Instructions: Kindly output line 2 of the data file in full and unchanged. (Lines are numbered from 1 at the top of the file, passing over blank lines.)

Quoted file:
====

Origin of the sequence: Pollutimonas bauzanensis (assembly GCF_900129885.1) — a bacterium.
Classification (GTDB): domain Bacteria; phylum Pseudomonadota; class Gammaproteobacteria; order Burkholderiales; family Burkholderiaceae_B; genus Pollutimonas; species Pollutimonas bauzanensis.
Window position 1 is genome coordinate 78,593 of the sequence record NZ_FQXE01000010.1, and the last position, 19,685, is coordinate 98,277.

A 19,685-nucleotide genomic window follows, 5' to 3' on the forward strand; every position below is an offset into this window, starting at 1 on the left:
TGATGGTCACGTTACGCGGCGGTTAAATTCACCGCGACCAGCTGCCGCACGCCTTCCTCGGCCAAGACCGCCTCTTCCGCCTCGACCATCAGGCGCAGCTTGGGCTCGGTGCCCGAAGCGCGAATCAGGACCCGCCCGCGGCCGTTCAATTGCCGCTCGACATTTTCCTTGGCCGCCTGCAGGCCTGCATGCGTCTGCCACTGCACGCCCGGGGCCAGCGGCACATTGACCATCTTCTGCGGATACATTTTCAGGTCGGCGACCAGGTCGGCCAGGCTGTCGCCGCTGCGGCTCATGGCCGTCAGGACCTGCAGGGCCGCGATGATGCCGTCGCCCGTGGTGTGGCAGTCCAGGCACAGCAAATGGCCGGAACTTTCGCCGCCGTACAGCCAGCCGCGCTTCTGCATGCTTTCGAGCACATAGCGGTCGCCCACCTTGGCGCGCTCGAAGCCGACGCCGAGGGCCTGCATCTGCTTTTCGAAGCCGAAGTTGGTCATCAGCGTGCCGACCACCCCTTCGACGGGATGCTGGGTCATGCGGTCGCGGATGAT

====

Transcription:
Classification (GTDB): domain Bacteria; phylum Pseudomonadota; class Gammaproteobacteria; order Burkholderiales; family Burkholderiaceae_B; genus Pollutimonas; species Pollutimonas bauzanensis.